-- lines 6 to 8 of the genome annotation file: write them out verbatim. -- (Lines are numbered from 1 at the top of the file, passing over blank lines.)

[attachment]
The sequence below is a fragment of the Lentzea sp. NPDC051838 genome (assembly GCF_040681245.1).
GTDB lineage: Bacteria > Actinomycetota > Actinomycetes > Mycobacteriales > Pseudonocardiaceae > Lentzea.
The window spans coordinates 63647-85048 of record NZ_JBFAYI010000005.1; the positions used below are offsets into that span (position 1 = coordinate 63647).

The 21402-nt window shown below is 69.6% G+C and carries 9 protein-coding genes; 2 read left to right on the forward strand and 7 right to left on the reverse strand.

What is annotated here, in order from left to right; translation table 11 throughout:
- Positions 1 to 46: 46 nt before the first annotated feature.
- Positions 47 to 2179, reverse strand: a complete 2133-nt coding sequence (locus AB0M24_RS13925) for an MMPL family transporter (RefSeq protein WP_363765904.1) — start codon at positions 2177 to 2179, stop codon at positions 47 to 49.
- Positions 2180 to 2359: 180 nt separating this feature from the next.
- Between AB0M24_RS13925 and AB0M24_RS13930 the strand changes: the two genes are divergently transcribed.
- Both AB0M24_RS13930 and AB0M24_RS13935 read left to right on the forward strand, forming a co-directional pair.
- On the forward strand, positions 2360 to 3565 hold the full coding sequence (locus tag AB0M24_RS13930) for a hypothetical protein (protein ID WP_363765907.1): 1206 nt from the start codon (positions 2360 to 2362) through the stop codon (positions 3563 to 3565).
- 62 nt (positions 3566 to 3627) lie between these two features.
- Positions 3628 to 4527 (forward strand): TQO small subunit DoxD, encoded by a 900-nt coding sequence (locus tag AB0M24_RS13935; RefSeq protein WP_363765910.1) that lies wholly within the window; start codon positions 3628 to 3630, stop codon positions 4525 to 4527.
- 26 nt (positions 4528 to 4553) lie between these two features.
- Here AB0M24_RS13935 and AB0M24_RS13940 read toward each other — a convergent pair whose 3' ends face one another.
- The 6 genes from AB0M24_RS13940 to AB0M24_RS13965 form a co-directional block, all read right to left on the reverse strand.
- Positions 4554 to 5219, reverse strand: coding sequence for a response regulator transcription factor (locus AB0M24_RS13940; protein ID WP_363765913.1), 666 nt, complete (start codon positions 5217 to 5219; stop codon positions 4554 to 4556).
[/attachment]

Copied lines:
- Positions 1 to 46: 46 nt before the first annotated feature.
- Positions 47 to 2179, reverse strand: a complete 2133-nt coding sequence (locus AB0M24_RS13925) for an MMPL family transporter (RefSeq protein WP_363765904.1) — start codon at positions 2177 to 2179, stop codon at positions 47 to 49.
- Positions 2180 to 2359: 180 nt separating this feature from the next.